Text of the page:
On February 27th, 1967, thousands of parents and children from in and around Fort Myers, Florida, participated in a massive, unplanned snowball fight, using snow from the worst storm to ever hit Chicagoland. Supposedly, it all started with a letter from 13-year-old Terri Hodson of Fort Myers to William J. Quinn, president of the Chicago, Burlington, & Quincy Railroads…
I was born here in Florida, and have never seen snow. If you have an empty car coming this way, could you please send me some?
~Letter from Terri Hodson to W.J. Quinn, 1967
Quinn received the letter and shared it with the press, promising to grant the girl’s request. Workers piled the special delivery into a refrigerated railcar and sent it straight to Ms. Hodson’s hometown. Press agencies in the Midwest then the national caught wind of the story and named the anticipated load ‘Terri’s Car.’ The fervor culminated in the chilly load’s arrival on the 27th after 1500 miles of travel. Thousands waited to see it. Florida had every right to be excited; in the last two centuries, there is only one documented occurrence of snow flurries in southern Florida (that was in 1977)
The dirty tons of Chicagoland snow, loaded into the cars by the Windy City’s massive front-end loaders, melted in the Florida heat, causing a chilly fog to shroud the train. The doors were thrown open and Terri Hodson stepped forward, smiling, shovel in hand. Reporters snapped photos of Terri scooping some out. Scraping it out would be more appropriate a description. The long trip in the cold car had frozen the Chicago powder into a hard, icy mound, but the audience didn’t seem to mind.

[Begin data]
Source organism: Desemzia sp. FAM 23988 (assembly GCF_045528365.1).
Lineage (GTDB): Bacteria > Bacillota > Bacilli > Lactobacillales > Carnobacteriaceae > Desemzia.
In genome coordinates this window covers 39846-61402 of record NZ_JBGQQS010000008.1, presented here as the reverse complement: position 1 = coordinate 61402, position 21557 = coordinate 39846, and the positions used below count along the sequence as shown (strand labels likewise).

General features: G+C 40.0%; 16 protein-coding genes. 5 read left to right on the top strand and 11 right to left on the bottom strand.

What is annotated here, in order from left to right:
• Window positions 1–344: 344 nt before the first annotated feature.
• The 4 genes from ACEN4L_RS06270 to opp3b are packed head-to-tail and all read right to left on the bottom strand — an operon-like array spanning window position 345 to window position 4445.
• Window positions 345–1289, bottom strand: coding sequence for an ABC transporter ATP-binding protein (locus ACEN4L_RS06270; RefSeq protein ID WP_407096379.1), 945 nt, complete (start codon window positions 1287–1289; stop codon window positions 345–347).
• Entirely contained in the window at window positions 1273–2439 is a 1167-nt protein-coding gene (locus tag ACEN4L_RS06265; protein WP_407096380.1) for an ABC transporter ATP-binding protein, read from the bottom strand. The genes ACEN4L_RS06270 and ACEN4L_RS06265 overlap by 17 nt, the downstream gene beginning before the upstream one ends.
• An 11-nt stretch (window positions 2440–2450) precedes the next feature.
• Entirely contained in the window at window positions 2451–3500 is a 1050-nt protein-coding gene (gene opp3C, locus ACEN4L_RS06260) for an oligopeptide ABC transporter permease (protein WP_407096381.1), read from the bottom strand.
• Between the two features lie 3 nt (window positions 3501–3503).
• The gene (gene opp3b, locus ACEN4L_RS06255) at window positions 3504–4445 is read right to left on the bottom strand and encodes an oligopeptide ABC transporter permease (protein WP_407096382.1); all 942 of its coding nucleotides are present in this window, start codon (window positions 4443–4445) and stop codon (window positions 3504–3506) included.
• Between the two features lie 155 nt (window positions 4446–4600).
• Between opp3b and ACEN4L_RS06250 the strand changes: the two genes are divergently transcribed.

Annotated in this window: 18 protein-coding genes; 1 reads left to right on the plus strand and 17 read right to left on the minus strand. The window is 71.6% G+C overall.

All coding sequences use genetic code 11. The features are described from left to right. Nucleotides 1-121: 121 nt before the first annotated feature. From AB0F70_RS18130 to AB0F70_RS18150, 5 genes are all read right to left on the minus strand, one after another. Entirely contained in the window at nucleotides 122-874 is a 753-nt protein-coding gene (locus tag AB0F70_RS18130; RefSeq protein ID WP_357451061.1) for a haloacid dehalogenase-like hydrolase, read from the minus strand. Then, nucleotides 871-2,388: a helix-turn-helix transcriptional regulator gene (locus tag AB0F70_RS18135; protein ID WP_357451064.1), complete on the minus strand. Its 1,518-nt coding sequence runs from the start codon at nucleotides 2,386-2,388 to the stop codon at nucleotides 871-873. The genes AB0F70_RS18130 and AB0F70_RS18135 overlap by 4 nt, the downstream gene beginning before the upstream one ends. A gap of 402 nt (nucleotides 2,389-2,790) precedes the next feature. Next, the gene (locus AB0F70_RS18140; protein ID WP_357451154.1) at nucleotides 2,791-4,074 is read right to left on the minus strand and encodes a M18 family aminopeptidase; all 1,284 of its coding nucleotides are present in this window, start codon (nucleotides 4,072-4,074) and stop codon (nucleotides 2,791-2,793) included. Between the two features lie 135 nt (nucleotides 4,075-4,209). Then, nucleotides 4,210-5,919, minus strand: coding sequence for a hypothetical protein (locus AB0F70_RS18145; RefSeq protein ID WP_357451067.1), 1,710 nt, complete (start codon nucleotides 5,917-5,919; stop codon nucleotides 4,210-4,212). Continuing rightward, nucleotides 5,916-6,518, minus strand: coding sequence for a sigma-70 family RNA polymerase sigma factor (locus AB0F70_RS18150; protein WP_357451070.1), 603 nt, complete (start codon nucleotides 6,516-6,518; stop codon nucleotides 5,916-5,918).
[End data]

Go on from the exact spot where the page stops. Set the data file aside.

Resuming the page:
I had expected it to be soft and powdery. You know, like, dripping snowflakes and it would just come pouring out of the car. Unfortunately after a week’s ride in a refrigerator car it was no longer soft powdery snow. It was quite icy.
~ Terri Hodson-Bell in a 2016 episode of Curious City
Then the children rushed forward, grabbing handfuls of the cold slush. The snowball fight broke out. For an hour, Florida children compacted the snow into balls and pummeled each other in the rail yard. It turned into a free-for-all, with some of the adults joining in. These were not experienced snowball-makers, but they made up for the slush balls with delirious enthusiasm.
For Chicagoland and Northwest Indiana, which spent over three weeks digging itself out of the freezing dunes that had pummeled the region on January 26th, that snowball fight bookmarked the end of the ’67 Chicago Blizzard (a tepid title if there ever was one). The blizzard would become forever known to millions in the Midwest as THE BIG SNOW.
The regional press presented the Florida delivery and snowball fight as a kind gesture from a wealthy industrialist to a curious child, but that wasn’t quite true. Quinn had been ready to send it anyway, whether requested or not. Immediately after the Big Snow, Chicagoland had a real problem. From Rockford to South Bend, urban and industrial areas could not get rid of snow.
Crews and volunteers attacked the piles of snow for three weeks. Volumes varied, from parking lot plateaus two feet deep to drifts as high as a second-story window. With hand shovels or tractor buckets, crews and citizens tossed snow to the edges of streets and yards to clear narrow lanes for vehicles. Finally, Chicagoland had a pulse again. This didn’t solve the main issue: the damn snow wasn’t going anywhere.